“Gaze” is an operative word here because, in a way, the work displayed in She Who Tells a Story collectively bucks traditional methods of making and viewing art. There is, crucially, the women-photographing-women dimension, a representational approach that systematically upends what Nochlin and other feminist scholars decry as the “male gaze.” As a woman and as a feminist viewer, I got the most out of the exhibition through this schema; I felt an intimacy with visual narratives that were not my own, but which felt connected to my experience as a woman in a society that I believe continues to be male-dominated. “Seeing is believing,” right?
And the works are indeed nuanced in both their content and mode of expression; what you’re seeing, or what the curator hopes you’re seeing, is not a prescriptive program on the oppression of women in the Arab world, but rather an illumination of their diverse lived experiences—political, politicized, and not.
But I’m uncomfortable even with the direct reference to this possibility of oppression. I’m not only a woman and a feminist viewer, but a white Western woman and feminist viewer standing in a Western art museum and looking (gazing, even) at Middle Eastern women seen through the eyes of Middle Eastern women artists. My understanding of any oppression I feel as a woman in Western society seems to clash with their lived experience—in hijab, in an Iraqi or Iranian town, in families where the role of a woman is clearly defined as subordinate to a man.
A while back, I talked with Caitlin M. Kelly, Kenan’s Graduate Arts Fellow, about what influenced the theme of the exhibition she’s curating this fall. She mentioned Wendy Hesford’s Spectacular Rhetorics: Human Rights Visions, Recognitions, Feminisms. In it Hesford discusses the tendency and danger of Western human rights campaigns understanding and deploying the “‘third-world woman’ as a singular monolithic subject”—a woman in hijab, devoid of context told in her own terms.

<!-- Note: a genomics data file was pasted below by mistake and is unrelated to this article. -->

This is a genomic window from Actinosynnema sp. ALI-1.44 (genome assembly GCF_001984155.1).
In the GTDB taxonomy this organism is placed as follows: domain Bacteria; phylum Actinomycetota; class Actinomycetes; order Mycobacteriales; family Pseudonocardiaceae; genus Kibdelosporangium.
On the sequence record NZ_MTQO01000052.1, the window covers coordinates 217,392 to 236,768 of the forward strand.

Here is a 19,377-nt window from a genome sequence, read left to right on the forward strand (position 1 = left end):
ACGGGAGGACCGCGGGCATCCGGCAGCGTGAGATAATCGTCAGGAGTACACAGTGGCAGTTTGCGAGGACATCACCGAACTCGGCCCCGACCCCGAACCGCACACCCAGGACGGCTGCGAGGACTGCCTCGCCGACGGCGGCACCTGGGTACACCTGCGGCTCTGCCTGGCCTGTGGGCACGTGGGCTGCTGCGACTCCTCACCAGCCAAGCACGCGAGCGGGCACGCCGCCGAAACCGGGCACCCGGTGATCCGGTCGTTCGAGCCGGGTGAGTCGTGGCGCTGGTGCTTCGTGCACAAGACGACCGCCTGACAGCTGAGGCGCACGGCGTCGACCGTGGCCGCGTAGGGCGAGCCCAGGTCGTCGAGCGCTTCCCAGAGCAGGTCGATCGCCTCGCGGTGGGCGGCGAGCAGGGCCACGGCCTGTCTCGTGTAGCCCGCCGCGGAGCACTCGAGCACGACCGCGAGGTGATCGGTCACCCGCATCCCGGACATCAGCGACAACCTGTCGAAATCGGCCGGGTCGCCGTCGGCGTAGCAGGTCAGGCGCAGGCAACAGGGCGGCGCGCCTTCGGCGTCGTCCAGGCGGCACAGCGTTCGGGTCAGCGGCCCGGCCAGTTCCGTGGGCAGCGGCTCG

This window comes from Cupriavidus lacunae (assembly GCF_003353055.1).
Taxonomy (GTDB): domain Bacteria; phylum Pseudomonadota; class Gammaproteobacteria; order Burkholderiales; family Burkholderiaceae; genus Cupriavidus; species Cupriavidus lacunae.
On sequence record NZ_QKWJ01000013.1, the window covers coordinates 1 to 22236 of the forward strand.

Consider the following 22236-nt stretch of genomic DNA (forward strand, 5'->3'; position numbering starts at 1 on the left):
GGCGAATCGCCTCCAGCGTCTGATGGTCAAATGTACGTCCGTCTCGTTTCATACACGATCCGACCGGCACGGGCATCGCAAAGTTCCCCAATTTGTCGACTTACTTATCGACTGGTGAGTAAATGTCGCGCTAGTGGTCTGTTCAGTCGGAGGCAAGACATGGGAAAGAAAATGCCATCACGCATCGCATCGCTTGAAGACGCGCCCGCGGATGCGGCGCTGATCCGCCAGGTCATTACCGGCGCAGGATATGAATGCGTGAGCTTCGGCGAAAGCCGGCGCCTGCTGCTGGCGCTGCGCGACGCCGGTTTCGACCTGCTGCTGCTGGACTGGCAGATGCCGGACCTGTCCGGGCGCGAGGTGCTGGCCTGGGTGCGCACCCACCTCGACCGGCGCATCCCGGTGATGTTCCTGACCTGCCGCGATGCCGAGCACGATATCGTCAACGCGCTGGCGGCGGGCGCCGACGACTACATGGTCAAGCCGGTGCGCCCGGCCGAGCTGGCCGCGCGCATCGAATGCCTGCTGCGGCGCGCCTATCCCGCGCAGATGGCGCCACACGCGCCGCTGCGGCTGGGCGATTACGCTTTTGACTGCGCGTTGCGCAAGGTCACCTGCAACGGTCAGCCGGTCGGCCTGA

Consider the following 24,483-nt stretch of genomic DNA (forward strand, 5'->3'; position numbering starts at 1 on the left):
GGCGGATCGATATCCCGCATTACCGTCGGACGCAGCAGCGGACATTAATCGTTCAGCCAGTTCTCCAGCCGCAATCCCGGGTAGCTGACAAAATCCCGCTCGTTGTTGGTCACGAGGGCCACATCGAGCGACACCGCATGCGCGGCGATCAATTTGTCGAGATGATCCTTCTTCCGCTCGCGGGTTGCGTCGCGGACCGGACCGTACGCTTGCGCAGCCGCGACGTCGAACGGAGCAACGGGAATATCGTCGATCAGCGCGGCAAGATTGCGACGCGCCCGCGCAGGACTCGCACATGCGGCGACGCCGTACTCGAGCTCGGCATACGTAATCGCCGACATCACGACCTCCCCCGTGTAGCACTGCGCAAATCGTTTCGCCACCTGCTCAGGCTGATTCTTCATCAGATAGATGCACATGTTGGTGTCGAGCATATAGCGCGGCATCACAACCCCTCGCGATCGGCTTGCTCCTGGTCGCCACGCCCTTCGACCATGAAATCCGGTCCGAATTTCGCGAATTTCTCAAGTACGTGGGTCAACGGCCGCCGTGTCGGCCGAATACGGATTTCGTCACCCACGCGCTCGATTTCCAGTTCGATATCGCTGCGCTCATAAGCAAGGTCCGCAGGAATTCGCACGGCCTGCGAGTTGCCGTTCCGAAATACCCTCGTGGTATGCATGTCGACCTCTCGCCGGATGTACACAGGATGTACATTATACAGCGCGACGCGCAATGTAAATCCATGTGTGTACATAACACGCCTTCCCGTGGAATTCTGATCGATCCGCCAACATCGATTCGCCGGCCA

I feel a bit paralyzed in the gap here—similar to how I felt standing between Al-Ani’s pair of photos. Do I have a “right” to connect to these women because I’m a woman? Do our separate cultural experiences preclude empathetic understanding? Hesford advocates for “scrutiniz[ing] the objectivist model of visual evidence” that “seeing is believing.” And I think it’s here, in this impulse toward the conscientious absorption of art—and thus our world—where I take comfort. To take serious interest and pleasure in experiences with which we are unfamiliar, and not to automatically believe them as ‘true’ according to a single cultural or political narrative. What we get when we pay for and shuffle through the museum are these complicated layers of representative experience(s); it is our responsibility, despite and in light of our own identity politics, to be critical, to open ourselves up to them, be free within them, and begin to grasp at what feels familiar inside the stories and images of others. In the words of another, one of the exhibited photographers, Newsha Tavakolian:
“I was raised with people trying to tell me what to do and think. Now I want those looking at my work to have their own opinions. I don’t want to enforce any ideas or views upon them. They are free.”